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OCA & Hemp Food Industry Battle DEA in Federal Court

U.S. Newswire

September 15, 2003 Monday

Hemp Food Industry Battles DEA in Federal Court;
Final Oral Arguments in San Francisco Sept. 17


News Advisory:

Lawyers representing 250 companies in the Hemp Industries Association (HIA) will make final oral arguments before the Ninth Circuit Court of Appeals located at 95 Seventh Street, San Francisco, Calif., Sept. 17, at 4 p.m.

At the hearing, HIA lawyers will argue that the Drug Enforcement Administration's (DEA) attempt to ban nutritious hemp foods misinterprets the Controlled Substances Act and violates the Administrative Procedures Act.

WHO:

Hemp Industries Association vs. Drug Enforcement Administration

WHAT:

Final Oral Arguments in Federal Court Over Legality of Hemp Food

WHEN:

Wednesday, Sept. 17, at 4 PM PDT

WHERE:

U.S. Court of Appeals for the Ninth Circuit, 95 Seventh Street, San Francisco

If this new "Final Rule" were to take effect, it would ban hemp seed and oil and consequently destroy the multimillion-dollar hemp food industry. Due to a Court ordered Stay, hemp foods remain perfectly legal to import, sell and consume while the Court hears arguments and renders a decision. The hemp industry expects a decision on the "Final Rule" in the next six months.

Background Re: HIA vs. DEA in the Ninth Circuit Court of Appeals The DEA's "Final Rule," issued on March 21, 2003, is virtually identical to an "Interpretive Rule" issued by the DEA on October 9, 2001 that never went into effect because of a Ninth Circuit Stay issued on March 7, 2002. The hemp industry won a major victory against the DEA on June 30, 2003 when the Ninth Circuit invalidated the "Interpretative Rule." On March 28, 2003 the HIA and the Organic Consumers Association petitioned the Ninth Circuit to once again prevent the DEA from ending the legal sale of hemp seed and oil products in the U.S. through their "Final Rule" and on April 16, 2003, the Ninth Circuit again issued a Stay.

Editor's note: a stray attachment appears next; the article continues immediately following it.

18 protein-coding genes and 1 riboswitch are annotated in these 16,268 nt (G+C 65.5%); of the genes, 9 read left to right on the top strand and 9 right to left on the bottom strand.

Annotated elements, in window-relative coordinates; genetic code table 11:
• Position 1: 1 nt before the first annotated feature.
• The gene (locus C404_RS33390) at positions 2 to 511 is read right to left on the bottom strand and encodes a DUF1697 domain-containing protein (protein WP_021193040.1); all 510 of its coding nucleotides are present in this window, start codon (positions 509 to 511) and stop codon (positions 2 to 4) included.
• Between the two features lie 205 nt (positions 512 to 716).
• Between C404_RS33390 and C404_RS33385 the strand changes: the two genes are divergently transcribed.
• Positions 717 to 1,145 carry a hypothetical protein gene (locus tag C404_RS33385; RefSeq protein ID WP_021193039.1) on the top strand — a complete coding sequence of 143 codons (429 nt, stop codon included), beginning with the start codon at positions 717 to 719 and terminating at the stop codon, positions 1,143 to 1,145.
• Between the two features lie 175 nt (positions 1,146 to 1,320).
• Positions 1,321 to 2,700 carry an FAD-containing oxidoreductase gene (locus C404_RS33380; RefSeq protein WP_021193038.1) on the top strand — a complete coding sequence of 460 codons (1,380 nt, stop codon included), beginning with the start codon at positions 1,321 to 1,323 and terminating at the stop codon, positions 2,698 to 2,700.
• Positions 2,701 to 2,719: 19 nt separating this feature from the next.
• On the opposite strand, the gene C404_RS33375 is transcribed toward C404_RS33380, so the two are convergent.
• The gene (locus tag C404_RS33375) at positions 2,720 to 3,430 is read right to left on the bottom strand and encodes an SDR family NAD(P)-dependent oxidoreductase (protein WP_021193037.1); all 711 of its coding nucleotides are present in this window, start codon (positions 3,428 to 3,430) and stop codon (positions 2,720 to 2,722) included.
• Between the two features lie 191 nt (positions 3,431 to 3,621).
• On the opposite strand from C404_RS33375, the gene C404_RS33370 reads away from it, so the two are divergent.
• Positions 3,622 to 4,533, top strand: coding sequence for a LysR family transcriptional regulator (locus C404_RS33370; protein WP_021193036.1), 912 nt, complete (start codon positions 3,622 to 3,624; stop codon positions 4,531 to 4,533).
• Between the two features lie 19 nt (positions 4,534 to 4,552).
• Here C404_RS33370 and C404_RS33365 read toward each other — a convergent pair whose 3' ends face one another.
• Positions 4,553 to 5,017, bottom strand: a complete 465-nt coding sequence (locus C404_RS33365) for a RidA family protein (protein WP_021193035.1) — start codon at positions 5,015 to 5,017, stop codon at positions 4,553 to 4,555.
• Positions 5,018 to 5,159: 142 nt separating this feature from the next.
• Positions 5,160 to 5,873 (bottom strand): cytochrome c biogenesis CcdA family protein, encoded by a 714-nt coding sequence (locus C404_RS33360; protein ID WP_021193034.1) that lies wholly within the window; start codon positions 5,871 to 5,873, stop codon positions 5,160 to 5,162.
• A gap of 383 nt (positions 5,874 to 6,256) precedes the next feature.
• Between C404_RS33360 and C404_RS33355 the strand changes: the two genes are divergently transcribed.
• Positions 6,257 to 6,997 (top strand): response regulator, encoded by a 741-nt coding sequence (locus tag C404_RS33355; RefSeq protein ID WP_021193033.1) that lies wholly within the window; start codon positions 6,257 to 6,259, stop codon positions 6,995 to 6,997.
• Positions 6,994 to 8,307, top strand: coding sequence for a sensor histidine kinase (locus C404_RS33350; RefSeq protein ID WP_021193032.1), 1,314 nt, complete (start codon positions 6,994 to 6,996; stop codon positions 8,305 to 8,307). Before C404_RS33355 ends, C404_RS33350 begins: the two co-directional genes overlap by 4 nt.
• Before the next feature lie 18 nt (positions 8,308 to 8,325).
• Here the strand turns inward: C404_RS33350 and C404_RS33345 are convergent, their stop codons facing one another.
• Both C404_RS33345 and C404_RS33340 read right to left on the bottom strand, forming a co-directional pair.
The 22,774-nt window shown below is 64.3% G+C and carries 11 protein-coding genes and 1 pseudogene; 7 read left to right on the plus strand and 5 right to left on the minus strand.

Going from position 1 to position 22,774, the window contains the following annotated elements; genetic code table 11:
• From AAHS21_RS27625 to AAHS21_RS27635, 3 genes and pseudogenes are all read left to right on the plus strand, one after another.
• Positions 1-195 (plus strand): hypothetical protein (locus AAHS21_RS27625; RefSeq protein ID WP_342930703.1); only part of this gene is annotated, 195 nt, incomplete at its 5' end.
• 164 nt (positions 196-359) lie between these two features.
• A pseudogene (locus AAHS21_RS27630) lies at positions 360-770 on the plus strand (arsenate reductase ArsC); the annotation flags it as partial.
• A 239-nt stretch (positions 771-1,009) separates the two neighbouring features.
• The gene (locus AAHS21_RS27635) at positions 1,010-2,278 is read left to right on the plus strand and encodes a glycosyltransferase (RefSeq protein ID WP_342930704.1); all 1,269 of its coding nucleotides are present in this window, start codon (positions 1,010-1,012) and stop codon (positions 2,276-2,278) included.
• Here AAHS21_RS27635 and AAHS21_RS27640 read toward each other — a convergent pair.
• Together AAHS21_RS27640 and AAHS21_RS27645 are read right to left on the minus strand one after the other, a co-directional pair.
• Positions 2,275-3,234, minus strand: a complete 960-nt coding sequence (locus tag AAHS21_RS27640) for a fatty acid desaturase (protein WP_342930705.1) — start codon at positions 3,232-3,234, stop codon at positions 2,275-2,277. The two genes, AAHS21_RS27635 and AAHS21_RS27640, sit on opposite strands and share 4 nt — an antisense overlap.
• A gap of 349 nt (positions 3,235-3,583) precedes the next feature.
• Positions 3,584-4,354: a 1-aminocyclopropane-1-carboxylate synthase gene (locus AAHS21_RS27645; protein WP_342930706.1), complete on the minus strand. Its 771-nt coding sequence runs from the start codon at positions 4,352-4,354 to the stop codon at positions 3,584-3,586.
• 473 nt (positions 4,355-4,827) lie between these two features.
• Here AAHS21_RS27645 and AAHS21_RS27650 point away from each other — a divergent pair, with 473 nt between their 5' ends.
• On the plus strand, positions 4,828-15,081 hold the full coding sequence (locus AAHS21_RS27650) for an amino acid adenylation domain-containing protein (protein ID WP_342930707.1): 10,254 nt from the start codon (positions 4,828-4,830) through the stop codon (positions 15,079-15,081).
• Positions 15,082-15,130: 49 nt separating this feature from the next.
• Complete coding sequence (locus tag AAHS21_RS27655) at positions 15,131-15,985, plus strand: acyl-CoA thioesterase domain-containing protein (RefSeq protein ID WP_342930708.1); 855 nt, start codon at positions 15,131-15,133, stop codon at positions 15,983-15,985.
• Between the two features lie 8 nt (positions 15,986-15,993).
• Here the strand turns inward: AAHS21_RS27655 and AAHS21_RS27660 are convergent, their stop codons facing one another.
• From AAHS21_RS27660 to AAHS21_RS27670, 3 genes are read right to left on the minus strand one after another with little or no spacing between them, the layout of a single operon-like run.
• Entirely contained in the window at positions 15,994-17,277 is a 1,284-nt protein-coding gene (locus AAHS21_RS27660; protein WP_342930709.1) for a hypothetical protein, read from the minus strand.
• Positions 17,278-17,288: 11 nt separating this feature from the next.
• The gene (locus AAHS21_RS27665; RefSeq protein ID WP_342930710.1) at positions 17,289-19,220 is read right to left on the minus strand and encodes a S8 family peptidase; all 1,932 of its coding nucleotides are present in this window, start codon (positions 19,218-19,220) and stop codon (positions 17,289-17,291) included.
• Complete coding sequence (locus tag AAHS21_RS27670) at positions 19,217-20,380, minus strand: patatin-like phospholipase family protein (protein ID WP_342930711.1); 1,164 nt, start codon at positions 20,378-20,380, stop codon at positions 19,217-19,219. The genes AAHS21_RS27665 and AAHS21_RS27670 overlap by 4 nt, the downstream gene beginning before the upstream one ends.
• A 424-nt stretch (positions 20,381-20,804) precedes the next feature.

U.S. hemp food companies voluntarily observe reasonable THC limits similar to those adopted by European nations as well as Canada and Australia. These limits protect consumers with a wide margin of safety from workplace drug-testing interference (see hemp industry standards regarding trace THC at http://www.testpledge.com). The DEA has hypocritically not targeted food manufacturers for using poppy seeds (in bagels and muffins, for example) even though they contain far higher levels of trace opiates. The recently revived global hemp market is a thriving commercial success. Numerous personal care products now use hemp as a key ingredient in skin cream, lip balm and soap. If upheld, the DEA rule could prohibit the importation of hemp oil, effectively denying these personal care companies a key ingredient in their products. Unfortunately, because the DEA's Drug War paranoia has confused non-psychoactive industrial hemp varieties of cannabis with psychoactive "marihuana" varieties, the U.S. is the only major industrialized nation to prohibit the growing of industrial hemp.
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Visit http://www.votehemp.com/media.html to read scientific studies of hemp foods and see court documents. For more information or to arrange interviews with representatives of the hemp industry, call Adam Eidinger at 202-986-6186 or 202-744-2671 (cell). http://www.usnewswire.com
 
CONTACT: Adam Eidinger, 202-744-2671 (mobile)

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